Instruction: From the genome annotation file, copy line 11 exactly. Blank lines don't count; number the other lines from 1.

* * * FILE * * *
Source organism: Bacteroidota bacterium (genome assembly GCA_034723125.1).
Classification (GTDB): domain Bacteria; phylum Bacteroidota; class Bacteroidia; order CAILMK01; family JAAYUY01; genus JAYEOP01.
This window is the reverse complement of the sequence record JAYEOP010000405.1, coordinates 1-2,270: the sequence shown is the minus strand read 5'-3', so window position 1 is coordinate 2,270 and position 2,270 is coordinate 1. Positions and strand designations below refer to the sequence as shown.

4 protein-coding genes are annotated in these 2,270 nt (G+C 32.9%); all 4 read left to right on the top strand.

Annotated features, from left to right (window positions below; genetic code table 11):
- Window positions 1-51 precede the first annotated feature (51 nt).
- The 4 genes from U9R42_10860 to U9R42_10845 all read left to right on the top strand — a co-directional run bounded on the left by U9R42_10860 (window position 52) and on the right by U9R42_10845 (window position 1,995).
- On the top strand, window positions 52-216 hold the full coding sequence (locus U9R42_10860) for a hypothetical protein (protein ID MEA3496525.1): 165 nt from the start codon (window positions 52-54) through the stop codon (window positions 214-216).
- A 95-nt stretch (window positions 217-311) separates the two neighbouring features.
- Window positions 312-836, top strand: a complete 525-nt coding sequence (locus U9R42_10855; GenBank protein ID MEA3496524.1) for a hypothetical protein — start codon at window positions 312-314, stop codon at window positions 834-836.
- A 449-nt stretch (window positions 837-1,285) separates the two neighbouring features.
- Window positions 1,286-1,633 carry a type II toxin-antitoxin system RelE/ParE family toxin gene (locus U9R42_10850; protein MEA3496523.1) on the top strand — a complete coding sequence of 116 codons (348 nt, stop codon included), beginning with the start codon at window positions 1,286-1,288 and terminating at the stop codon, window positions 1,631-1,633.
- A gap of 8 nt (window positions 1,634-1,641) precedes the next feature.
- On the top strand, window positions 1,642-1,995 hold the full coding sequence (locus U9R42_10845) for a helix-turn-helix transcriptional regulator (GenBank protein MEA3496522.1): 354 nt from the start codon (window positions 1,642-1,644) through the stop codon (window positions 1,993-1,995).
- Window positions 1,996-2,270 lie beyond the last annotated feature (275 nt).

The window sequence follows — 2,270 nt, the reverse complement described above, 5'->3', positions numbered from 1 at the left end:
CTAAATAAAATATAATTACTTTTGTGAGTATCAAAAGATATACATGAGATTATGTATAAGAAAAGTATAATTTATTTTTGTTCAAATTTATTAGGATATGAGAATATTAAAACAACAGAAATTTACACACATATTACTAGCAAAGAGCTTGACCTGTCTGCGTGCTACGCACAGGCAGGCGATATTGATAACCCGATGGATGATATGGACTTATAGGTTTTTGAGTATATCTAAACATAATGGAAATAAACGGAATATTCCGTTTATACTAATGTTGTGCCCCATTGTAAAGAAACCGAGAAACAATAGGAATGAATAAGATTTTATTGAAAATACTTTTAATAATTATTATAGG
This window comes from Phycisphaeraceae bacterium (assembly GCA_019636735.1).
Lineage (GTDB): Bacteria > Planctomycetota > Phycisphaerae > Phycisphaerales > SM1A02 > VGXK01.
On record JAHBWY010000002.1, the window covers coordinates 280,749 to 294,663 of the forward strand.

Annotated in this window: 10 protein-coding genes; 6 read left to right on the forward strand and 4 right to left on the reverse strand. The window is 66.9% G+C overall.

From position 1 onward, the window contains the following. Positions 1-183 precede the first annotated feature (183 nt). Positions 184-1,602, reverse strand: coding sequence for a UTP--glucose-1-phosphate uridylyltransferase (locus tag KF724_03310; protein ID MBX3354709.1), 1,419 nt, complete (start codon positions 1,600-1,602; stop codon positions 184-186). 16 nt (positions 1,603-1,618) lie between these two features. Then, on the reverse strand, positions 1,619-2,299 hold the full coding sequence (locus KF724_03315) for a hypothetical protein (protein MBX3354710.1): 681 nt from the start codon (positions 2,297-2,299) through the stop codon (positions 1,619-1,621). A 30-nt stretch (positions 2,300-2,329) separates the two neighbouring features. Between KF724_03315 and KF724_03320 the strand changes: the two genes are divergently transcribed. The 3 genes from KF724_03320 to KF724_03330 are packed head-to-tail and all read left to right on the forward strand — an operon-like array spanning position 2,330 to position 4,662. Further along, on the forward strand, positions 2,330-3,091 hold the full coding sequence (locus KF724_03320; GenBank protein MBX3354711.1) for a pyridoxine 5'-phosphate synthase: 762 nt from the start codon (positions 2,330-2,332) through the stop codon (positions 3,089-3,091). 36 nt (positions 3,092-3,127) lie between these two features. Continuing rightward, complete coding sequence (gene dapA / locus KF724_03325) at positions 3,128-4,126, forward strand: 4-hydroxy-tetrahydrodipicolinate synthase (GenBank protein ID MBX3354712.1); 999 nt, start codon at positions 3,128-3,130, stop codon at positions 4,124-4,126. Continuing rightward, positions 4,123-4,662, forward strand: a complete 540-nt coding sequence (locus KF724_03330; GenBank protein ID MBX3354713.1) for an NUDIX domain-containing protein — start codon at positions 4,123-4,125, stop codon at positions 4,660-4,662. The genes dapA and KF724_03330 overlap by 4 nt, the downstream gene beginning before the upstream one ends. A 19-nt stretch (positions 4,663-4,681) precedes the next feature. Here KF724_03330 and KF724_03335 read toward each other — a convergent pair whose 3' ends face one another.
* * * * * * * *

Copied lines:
- A 449-nt stretch (window positions 837-1,285) separates the two neighbouring features.